A Catholic professor, along with six other members of a politically and religiously disparate group, have each offered to endure 100 lashes on behalf of a Muslim blogger, who was sentenced by the Saudi government to be flogged a thousand times for "insulting Islam through electronic channels" and "going beyond the realm of obedience."

The blogger, Raif Badawi, received the first set of fifty lashes in early January, but the rest of his sentence has been postponed  and is under review by the Saudi supreme court because he was deemed not sufficiently healed enough to continue the flogging. International observers suspect that the postponement of the sentence has less to do with concern over his health and more to do with the international attention his case has attracted. Lashes, as well as other forms of torture and corporal punishment, are common in Saudi Arabia, which has been ranked as one of the worst abusers of human rights.

On January 20th, Robert P. George, professor at Princeton and member of the U.S. Commission on International Religious Freedom, sent a letter to the Saudi ambassador to the United States. The letter commends the Saudi government for participating in the protest against the Charlie Hebdo murders in Paris, then chastises it for its own horrific record against human rights, saying:

[W]e note with sorrow that in the Kingdom itself Raif Badawi stands condemned under rules that flagrantly violate these human rights and civil liberties and is being subjected to an unspeakably cruel punishment of 1000 lashes. 

The entire letter signed by George and six other signatories, can be found here. It concludes: 

We are persons of different faiths, yet we are united in a sense of obligation to condemn and resist injustice and to suffer with its victims, if need be. We therefore make the following request. If your government will not remit the punishment of Raif Badawi, we respectfully ask that you permit each of us to take 100 of the lashes that would be given to him. We would rather share in his victimization than stand by and watch him being cruelly tortured. If your government does not see fit to stop this from happening, we are prepared to present ourselves to receive our share of Mr. Badawi’s unjust punishment.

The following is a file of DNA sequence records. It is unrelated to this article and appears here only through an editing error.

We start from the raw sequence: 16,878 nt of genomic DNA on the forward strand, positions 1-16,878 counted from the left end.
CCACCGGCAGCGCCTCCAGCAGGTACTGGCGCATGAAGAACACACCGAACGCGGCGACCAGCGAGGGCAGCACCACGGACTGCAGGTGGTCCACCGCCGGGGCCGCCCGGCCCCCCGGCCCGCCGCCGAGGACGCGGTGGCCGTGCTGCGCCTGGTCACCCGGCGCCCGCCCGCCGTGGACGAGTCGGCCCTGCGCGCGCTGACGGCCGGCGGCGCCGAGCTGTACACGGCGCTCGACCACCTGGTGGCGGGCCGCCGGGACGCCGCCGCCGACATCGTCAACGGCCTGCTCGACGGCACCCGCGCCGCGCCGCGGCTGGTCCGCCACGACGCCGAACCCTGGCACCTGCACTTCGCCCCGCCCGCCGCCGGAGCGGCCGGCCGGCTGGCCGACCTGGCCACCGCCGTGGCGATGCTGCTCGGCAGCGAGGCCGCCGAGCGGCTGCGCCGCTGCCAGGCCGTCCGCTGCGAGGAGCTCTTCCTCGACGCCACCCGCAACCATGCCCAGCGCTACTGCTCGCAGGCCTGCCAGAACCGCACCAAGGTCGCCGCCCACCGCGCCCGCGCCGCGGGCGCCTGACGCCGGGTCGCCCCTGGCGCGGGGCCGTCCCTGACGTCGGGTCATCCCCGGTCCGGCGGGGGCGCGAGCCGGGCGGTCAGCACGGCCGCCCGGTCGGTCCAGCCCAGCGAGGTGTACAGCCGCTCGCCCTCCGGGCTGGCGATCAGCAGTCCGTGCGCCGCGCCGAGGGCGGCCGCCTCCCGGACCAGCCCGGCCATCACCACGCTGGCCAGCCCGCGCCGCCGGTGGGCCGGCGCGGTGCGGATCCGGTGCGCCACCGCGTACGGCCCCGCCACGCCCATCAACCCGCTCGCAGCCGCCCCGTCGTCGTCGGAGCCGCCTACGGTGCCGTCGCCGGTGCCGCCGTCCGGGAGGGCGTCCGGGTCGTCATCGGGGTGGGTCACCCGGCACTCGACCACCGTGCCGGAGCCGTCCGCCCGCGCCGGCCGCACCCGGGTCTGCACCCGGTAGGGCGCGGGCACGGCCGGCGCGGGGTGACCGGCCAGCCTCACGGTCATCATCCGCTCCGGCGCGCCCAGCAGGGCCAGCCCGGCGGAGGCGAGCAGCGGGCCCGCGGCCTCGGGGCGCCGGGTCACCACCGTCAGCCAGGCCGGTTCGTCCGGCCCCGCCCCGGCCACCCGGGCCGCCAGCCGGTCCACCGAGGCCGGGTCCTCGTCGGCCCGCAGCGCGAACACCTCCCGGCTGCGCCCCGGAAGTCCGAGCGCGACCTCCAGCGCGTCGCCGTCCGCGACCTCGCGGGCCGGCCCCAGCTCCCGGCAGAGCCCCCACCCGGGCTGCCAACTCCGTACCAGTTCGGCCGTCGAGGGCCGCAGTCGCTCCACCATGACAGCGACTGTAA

It is, of course, unlikely that the Saudi government will take George and his co-signers up on their offer; but his public proposition is courageous and powerful.

It reminds us that every human being has equal rights simply because of his humanity. No government has the right to torture its citizens, or any other person. In a letter to the Huffington Post, Professor George said, "Badawi’s case is important because he is a human being, a precious member of the human family, who is being made to suffer unjustly." 

It reminds us that, just as all human beings are entitled to basic rights and dignity, all human beings are responsible for protecting and defending the rights and dignity of everyone else. Among the signatories speaking on behalf of the Muslim Badawi are a Catholic, a Mormon, a Jew, a Muslim, and members of liberal and conservative political parties. The clear message is that human rights transcend divisions of nationality, religion, or politics. 

Finally, the offer is a starkly physical one. This is not about political policy or ambassadorial maneuvers. The letter clearly reminds us that blood is being shed unjustly. The sacrifice of one body in place of another is an ancient and enduring bargain. This is what Isaac escaped; this is what Jesus Christ endured. This is the offer that we are all called to make for each other, to one degree or another.

Will the Saudi government ignore it? And will we, as people enjoying a free society, remember our obligation toward each other?